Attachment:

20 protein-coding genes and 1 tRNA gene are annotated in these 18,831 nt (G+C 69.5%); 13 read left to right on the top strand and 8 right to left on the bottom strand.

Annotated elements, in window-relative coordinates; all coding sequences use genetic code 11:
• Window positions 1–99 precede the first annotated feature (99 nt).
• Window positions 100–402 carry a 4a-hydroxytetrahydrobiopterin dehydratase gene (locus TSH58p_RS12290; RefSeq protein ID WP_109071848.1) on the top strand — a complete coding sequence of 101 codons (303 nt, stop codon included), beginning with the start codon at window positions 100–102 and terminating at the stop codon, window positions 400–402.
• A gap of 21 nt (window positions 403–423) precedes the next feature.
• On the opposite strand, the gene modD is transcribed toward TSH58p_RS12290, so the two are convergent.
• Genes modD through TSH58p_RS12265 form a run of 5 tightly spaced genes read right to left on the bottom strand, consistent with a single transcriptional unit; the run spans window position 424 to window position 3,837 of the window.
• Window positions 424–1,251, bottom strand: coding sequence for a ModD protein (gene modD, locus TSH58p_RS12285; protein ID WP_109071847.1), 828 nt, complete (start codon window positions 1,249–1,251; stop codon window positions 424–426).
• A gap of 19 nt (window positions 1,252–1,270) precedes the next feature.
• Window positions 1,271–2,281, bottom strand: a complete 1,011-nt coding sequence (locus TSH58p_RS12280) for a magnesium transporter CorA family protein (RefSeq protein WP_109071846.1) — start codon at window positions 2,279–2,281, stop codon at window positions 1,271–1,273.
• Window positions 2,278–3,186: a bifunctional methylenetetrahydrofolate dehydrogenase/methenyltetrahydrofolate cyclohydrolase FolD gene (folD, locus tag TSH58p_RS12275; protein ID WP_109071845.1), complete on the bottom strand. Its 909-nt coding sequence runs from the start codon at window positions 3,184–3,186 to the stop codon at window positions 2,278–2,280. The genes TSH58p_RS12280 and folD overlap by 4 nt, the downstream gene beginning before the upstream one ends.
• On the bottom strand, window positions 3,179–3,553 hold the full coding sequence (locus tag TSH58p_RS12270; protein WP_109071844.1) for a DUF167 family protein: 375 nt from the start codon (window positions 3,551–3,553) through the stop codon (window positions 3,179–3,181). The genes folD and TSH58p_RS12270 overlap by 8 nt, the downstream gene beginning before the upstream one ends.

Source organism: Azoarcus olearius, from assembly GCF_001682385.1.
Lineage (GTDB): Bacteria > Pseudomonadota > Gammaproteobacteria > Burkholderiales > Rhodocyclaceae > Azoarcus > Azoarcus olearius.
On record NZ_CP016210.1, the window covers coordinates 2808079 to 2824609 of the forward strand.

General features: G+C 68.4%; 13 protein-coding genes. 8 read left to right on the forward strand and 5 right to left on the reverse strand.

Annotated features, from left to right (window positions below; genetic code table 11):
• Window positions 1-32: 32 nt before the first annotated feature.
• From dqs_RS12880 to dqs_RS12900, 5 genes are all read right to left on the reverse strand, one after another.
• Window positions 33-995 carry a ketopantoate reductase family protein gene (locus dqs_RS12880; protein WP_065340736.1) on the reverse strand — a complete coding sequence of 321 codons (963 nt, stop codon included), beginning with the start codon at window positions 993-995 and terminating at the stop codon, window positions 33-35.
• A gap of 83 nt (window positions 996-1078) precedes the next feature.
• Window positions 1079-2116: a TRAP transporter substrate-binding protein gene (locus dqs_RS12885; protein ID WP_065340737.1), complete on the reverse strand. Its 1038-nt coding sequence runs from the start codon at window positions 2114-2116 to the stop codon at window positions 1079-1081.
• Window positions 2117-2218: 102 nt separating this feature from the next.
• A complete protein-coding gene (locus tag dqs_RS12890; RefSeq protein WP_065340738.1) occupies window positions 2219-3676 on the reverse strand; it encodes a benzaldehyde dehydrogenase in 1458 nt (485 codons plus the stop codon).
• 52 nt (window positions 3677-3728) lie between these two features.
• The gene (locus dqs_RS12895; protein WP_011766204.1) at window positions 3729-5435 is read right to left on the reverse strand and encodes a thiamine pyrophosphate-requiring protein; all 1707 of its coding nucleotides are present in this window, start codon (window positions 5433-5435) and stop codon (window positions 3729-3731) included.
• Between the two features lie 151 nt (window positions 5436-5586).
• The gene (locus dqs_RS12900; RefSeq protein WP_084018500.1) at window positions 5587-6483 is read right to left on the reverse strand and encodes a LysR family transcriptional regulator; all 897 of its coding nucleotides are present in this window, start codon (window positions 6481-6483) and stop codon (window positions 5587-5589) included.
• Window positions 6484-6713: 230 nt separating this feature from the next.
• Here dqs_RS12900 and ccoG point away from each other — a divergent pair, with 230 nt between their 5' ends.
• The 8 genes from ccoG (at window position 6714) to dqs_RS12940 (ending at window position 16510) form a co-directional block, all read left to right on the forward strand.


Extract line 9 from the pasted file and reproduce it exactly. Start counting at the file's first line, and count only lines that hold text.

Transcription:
• A gap of 19 nt (window positions 1,252–1,270) precedes the next feature.